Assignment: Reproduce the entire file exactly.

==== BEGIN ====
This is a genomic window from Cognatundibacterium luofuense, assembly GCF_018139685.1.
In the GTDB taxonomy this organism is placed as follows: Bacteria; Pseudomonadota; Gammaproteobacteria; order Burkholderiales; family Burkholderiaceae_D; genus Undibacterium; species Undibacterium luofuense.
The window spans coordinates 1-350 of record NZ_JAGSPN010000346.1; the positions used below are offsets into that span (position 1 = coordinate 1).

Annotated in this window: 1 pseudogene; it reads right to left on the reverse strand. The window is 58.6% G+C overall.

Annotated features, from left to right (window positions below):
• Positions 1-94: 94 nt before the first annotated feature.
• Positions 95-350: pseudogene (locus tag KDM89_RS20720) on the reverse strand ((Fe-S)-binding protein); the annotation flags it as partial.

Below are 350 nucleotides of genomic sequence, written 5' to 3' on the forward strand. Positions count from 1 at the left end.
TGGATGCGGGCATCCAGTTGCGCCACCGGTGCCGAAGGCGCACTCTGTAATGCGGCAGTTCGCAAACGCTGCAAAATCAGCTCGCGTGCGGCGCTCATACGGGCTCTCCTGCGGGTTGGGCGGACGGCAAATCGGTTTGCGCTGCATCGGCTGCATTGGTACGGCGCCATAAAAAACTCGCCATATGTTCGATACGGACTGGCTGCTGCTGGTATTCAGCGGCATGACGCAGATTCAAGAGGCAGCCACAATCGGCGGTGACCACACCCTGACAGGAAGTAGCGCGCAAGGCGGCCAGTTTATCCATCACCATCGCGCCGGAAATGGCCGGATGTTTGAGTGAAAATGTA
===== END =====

This is a genomic window from Cognatundibacterium luofuense, assembly GCF_018139685.1.
In the GTDB taxonomy this organism is placed as follows: Bacteria; Pseudomonadota; Gammaproteobacteria; order Burkholderiales; family Burkholderiaceae_D; genus Undibacterium; species Undibacterium luofuense.
The window spans coordinates 1-350 of record NZ_JAGSPN010000346.1; the positions used below are offsets into that span (position 1 = coordinate 1).

Annotated in this window: 1 pseudogene; it reads right to left on the reverse strand. The window is 58.6% G+C overall.

Annotated features, from left to right (window positions below):
• Positions 1-94: 94 nt before the first annotated feature.
• Positions 95-350: pseudogene (locus tag KDM89_RS20720) on the reverse strand ((Fe-S)-binding protein); the annotation flags it as partial.

Below are 350 nucleotides of genomic sequence, written 5' to 3' on the forward strand. Positions count from 1 at the left end.
TGGATGCGGGCATCCAGTTGCGCCACCGGTGCCGAAGGCGCACTCTGTAATGCGGCAGTTCGCAAACGCTGCAAAATCAGCTCGCGTGCGGCGCTCATACGGGCTCTCCTGCGGGTTGGGCGGACGGCAAATCGGTTTGCGCTGCATCGGCTGCATTGGTACGGCGCCATAAAAAACTCGCCATATGTTCGATACGGACTGGCTGCTGCTGGTATTCAGCGGCATGACGCAGATTCAAGAGGCAGCCACAATCGGCGGTGACCACACCCTGACAGGAAGTAGCGCGCAAGGCGGCCAGTTTATCCATCACCATCGCGCCGGAAATGGCCGGATGTTTGAGTGAAAATGTA